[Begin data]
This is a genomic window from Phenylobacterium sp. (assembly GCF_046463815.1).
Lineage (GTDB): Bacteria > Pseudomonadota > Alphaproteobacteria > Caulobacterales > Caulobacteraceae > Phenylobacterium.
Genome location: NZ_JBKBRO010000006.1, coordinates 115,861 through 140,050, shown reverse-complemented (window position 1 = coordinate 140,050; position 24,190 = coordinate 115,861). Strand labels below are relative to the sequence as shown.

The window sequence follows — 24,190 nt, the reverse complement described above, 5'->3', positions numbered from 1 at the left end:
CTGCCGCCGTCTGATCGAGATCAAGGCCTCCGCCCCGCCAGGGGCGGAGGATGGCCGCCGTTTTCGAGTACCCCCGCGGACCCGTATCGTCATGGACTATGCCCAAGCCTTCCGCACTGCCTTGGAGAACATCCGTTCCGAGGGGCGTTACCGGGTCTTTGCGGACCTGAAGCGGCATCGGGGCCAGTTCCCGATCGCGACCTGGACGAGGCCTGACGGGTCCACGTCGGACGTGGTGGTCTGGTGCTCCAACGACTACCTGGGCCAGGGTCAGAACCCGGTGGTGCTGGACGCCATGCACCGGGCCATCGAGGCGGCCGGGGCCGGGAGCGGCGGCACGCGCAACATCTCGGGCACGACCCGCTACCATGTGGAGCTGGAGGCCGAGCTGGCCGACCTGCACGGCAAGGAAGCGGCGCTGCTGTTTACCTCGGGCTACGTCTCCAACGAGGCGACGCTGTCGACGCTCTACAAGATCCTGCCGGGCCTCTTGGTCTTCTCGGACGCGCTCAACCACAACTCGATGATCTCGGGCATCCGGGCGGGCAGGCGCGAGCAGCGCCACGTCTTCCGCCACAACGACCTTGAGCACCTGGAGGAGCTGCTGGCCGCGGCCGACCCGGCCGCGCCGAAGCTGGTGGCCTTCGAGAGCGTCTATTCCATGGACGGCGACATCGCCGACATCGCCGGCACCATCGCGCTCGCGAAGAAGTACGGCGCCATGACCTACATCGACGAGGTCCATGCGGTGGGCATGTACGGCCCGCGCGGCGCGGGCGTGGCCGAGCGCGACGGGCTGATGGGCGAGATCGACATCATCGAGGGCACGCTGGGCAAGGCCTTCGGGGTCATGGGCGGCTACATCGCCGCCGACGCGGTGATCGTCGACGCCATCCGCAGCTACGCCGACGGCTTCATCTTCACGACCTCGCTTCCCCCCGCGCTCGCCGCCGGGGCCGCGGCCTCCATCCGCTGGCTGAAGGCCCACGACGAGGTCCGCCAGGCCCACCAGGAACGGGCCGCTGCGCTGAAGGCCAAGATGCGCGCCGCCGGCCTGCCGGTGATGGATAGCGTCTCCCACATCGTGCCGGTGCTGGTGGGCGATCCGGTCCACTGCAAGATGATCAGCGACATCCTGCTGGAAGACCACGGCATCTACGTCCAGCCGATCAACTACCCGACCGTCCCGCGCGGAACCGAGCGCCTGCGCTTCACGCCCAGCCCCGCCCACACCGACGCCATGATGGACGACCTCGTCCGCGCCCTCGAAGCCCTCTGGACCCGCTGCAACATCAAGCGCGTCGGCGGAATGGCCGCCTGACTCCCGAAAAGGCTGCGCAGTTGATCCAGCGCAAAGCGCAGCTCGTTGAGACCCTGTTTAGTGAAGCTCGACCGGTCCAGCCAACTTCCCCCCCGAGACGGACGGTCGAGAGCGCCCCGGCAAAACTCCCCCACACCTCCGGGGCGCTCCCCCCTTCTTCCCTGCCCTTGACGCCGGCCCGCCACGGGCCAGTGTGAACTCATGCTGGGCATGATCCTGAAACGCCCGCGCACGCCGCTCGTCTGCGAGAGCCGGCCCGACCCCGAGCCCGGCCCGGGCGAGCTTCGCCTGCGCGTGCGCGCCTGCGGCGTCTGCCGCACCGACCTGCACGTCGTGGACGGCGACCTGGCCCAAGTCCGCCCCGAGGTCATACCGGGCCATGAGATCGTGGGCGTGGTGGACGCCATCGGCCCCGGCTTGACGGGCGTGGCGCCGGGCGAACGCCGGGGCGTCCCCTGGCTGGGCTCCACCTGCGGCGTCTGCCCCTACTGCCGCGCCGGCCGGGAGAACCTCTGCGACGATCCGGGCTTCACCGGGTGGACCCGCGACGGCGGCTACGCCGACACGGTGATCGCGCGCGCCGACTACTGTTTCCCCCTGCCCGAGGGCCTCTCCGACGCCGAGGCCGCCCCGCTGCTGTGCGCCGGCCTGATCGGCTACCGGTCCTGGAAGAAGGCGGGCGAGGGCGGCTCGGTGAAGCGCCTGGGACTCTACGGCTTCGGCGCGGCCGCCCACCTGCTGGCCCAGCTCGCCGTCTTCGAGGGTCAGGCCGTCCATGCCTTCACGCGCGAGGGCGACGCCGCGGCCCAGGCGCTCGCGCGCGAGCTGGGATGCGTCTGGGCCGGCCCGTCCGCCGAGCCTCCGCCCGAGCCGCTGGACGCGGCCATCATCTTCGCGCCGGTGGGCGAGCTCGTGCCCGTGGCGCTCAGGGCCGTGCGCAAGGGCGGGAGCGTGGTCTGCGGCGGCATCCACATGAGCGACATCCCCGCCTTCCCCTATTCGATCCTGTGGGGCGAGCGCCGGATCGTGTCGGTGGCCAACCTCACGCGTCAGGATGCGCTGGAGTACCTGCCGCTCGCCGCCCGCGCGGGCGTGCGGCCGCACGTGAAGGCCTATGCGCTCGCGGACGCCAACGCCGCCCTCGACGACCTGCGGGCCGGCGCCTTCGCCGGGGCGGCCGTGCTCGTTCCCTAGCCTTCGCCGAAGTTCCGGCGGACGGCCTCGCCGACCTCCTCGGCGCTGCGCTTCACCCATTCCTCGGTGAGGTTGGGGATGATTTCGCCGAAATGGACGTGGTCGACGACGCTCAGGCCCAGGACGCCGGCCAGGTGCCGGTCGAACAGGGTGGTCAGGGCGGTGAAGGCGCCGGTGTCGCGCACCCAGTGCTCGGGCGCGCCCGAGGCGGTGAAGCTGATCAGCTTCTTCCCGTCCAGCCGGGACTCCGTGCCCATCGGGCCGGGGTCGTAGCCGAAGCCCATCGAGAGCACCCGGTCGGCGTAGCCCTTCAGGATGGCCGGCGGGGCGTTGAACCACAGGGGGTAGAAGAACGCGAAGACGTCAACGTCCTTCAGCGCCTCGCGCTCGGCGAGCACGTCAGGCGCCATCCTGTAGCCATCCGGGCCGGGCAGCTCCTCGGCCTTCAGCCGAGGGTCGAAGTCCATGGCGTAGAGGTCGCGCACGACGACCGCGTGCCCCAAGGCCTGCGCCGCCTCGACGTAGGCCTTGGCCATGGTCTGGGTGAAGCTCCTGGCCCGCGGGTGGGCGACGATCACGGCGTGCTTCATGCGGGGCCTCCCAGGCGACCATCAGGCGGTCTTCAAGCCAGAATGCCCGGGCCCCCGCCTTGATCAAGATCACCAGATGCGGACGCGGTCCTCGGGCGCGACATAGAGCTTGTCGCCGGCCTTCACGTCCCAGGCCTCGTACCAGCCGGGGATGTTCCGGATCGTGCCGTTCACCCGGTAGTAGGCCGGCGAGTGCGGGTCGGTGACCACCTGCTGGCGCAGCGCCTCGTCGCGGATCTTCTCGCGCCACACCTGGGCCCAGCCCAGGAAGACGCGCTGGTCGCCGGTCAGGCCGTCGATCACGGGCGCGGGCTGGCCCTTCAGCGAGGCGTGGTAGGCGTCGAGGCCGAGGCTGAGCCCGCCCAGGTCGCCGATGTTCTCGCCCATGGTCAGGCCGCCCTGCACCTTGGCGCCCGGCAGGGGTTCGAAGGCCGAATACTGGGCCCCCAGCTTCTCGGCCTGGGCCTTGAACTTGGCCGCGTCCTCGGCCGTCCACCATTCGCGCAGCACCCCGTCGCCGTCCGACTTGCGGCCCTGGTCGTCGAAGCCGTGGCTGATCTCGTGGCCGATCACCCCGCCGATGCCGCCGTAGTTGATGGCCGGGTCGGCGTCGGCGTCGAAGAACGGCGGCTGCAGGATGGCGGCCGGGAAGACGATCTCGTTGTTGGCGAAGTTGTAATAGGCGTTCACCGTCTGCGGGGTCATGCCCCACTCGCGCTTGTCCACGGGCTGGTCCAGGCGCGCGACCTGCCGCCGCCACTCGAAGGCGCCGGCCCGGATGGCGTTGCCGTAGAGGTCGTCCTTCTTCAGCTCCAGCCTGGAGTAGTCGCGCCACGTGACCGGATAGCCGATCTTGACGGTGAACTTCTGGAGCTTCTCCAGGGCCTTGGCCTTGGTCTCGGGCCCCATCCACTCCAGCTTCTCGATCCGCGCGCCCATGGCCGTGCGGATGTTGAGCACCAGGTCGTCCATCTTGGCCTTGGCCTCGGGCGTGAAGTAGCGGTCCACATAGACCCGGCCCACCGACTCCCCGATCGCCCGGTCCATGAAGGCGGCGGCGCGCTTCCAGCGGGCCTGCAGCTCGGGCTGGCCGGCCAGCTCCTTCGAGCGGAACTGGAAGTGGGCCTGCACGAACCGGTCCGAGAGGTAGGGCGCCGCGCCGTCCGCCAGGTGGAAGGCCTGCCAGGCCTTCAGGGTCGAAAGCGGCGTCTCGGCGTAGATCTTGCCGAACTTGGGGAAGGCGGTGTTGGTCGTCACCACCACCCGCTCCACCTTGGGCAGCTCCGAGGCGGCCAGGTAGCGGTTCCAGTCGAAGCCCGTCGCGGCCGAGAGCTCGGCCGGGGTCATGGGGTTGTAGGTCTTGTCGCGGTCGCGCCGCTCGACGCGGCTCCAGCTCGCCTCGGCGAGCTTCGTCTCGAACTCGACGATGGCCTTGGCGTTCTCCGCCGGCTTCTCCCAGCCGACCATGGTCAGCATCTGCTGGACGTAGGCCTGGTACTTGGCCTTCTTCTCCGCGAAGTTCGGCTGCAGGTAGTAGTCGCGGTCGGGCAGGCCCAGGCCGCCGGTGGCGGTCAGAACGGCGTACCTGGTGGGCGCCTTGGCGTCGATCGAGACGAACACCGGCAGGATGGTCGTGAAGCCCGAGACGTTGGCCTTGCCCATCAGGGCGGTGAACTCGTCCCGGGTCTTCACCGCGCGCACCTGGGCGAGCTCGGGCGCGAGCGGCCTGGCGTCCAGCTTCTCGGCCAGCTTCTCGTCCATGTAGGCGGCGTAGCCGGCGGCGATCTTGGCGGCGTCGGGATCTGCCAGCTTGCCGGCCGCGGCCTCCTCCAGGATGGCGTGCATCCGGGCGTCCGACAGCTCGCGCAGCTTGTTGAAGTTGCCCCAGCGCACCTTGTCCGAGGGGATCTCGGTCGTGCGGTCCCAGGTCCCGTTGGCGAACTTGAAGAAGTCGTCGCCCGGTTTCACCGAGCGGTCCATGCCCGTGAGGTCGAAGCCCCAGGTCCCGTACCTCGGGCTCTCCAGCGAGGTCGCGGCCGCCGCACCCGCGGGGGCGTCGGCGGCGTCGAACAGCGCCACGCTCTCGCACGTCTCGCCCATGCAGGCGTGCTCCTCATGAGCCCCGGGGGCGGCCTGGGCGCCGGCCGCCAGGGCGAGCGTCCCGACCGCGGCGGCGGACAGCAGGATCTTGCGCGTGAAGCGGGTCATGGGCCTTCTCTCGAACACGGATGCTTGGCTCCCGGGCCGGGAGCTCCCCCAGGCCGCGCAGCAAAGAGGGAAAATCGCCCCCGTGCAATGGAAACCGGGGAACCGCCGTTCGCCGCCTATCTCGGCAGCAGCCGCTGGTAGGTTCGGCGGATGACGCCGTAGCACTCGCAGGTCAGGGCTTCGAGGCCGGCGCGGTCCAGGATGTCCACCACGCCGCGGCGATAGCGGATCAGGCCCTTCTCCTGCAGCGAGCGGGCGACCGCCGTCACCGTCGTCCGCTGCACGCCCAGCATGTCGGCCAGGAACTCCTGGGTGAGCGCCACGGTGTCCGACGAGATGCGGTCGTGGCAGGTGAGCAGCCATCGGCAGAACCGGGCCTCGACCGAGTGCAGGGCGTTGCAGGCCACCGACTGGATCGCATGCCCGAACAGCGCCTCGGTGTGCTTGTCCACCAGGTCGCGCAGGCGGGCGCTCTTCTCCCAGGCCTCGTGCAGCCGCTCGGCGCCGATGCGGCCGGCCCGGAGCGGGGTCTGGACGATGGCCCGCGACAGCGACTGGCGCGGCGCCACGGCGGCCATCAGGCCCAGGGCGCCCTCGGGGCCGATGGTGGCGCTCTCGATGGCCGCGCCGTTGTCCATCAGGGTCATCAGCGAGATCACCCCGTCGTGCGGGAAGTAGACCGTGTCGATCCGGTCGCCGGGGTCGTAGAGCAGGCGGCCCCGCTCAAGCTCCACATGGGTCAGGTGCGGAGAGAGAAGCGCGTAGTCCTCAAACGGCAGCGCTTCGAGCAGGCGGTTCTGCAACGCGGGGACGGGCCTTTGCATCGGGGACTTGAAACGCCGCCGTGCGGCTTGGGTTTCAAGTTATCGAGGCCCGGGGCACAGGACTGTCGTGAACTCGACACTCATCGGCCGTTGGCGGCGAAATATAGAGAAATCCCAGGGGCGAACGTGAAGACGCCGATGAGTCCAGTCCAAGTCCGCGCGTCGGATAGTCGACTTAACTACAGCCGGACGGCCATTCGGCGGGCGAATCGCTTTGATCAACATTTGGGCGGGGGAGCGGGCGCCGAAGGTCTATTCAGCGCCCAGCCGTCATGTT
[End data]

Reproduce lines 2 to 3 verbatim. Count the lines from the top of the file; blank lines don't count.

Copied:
Lineage (GTDB): Bacteria > Pseudomonadota > Alphaproteobacteria > Caulobacterales > Caulobacteraceae > Phenylobacterium.
Genome location: NZ_JBKBRO010000006.1, coordinates 115,861 through 140,050, shown reverse-complemented (window position 1 = coordinate 140,050; position 24,190 = coordinate 115,861). Strand labels below are relative to the sequence as shown.